The original magnetic hard disk drive was first created by IBM scientists in 1956 (Noyes & Dickinson, 1956, p. 42). The original setup featured 50 disks spaced 0.3 inches apart to allow space for reading and writing via magnetic heads (Fig. 2.1, Noyes & Dickinson, 1956, p. 42). Each disk had a magnetic coating, and the device utilized a motor to rotate the disks for access (Noyes & Dickinson, 1956, p. 43). Modern hard diskdrives are composed of less disks (Fig. 2.2) but are capable of reading and writing far more information at much higher speeds (Anderson, Dykes, & Riedel, 2003, p. 247). However, the response times of these drives has fallen behind that of processors due to rotational latency (Ekker, Coughlin, & Handy, 2009, p. 2). The drives also suffer from natural “wear and tear associated with mechanical devices” (U.S. Patent No. 5,459,850, 1995) which culminated in the creation of a storage reliability method called Redundant Arrays of Inexpensive Disks (RAID) (discussed later in this chapter) to combat the unreliability of hard diskdrives (Patterson, Gibson, & Katz, 1988, p. 110).
The use of asynchronous motors particularly squirrel-cage rotor has increased tremendously since the day of its invention. They are being used as actuators in many types of industrial processes, robotics, house appliances (generally single-phase) and other similar applications. The reason for its daily increasing popularity can be primarily attributed to its simplicity in design, robust construction and cost effectiveness, high efficiency, reliability and good self –starting capability [1-3]. The analysis of induction motor is carried out in steady state whereby the machine is modeled as a second order electromechanical system.
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Internal SAS cables are narrower than internal parallel SCSI cables. The connectors vary in size depending on the number of links they support, from single link connectors to 4-wide (or larger) connectors. Internal fan-out cables (shown in the next figure) let you attach four diskdrives to a single 4-wide connector.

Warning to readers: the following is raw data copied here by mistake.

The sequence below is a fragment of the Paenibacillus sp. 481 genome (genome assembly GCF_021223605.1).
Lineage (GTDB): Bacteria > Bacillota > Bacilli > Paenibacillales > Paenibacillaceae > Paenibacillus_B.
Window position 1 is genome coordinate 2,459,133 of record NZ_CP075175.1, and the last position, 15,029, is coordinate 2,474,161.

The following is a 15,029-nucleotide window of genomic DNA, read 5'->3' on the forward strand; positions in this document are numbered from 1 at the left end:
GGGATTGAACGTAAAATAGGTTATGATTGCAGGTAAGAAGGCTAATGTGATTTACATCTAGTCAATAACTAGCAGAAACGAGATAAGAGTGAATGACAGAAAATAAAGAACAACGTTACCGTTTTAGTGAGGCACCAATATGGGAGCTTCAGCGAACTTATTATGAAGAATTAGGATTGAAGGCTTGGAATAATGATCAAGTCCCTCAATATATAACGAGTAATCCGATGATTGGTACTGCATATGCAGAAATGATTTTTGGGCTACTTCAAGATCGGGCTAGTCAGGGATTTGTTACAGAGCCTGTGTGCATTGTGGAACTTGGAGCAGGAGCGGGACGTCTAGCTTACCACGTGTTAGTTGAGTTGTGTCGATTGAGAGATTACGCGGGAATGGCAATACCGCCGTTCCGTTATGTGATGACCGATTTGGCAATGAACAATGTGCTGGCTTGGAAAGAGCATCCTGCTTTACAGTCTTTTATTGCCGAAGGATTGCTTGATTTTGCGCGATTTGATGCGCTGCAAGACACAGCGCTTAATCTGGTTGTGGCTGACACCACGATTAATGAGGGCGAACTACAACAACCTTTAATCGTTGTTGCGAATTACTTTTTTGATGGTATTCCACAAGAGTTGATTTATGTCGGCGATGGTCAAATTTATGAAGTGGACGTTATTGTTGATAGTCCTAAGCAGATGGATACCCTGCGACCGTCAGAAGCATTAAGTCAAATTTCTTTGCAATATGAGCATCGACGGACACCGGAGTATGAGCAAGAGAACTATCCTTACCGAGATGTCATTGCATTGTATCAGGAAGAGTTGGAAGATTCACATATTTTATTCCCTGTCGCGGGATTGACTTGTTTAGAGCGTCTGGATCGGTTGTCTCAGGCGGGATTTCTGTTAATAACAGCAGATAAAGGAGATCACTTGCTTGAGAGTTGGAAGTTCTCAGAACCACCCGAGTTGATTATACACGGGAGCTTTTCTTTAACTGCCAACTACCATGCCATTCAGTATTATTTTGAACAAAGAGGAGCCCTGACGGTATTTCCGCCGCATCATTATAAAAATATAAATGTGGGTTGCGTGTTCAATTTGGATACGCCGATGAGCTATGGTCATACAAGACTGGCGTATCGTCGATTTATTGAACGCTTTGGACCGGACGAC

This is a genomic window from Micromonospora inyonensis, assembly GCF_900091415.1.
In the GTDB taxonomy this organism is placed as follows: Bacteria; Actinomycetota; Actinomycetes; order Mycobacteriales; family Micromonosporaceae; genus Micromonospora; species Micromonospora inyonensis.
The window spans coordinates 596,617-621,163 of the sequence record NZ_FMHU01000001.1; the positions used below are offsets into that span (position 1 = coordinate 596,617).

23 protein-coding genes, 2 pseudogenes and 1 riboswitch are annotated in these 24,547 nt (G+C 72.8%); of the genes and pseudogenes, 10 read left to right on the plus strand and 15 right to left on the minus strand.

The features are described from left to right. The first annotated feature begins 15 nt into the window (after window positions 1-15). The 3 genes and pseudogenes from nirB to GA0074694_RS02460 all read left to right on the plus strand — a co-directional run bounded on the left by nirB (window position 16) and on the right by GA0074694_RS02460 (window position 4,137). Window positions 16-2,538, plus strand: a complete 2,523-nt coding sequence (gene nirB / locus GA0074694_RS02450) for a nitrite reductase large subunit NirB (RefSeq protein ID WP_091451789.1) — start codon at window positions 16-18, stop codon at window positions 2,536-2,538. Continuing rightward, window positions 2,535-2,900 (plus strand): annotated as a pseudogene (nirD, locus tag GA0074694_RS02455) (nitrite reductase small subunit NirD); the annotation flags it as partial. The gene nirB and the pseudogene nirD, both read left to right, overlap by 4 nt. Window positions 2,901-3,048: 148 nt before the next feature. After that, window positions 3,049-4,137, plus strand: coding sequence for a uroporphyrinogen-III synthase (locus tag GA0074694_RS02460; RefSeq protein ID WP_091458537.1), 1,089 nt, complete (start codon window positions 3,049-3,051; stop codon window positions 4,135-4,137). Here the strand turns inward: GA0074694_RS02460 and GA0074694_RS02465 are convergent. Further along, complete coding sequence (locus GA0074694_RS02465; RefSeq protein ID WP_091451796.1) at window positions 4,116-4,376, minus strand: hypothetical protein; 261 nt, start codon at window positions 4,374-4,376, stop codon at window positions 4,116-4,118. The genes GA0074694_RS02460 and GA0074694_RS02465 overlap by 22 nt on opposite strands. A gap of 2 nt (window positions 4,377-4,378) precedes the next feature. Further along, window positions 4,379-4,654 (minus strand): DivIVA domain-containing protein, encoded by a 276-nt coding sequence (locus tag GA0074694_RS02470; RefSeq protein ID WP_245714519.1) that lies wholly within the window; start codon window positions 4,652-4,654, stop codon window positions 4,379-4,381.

A SAS expander device literally expands the number of end devices that you can connect together. Expander devices, typically embedded into a system backplane (see page 66), support large configurations of SAS end devices, including SAS cards and SAS and SATA diskdrives. With expander devices, you can build large and complex storage topologies.
This SNW tutorial session is about the number one reason an IT manager would move away from HDDs and towards solid state disks (SSD)...latency. More importantly low latency. Latency becomes less of just a number and more an important metric when considering implementing any serious performance storage related solution. Today low latency can only effectively be addressed by one particular type of storage architecture and that’s an enterprise SSD design. Latency in a technical environment is synonymous with delay. More succinctly latency in terms of a SSD is how long it will take for a request to complete its round trip cycle from the time the request enters the device to the time that it leaves the device with the “payload” in tow. In a storage world where metrics such as $/GB are entrenched as a de-facto standard of measurement, and $/IOPS has arisen to become a “relevant” metric, we continue to miss a critical discussion point. And that is that low latency is the most important thing that can be delivered to a performance sensitive application or a workhorse database environment. In this session we will discuss the merits of low latency solutions and what they mean when coupled with a high IOPS and a large bandwidth design. From a business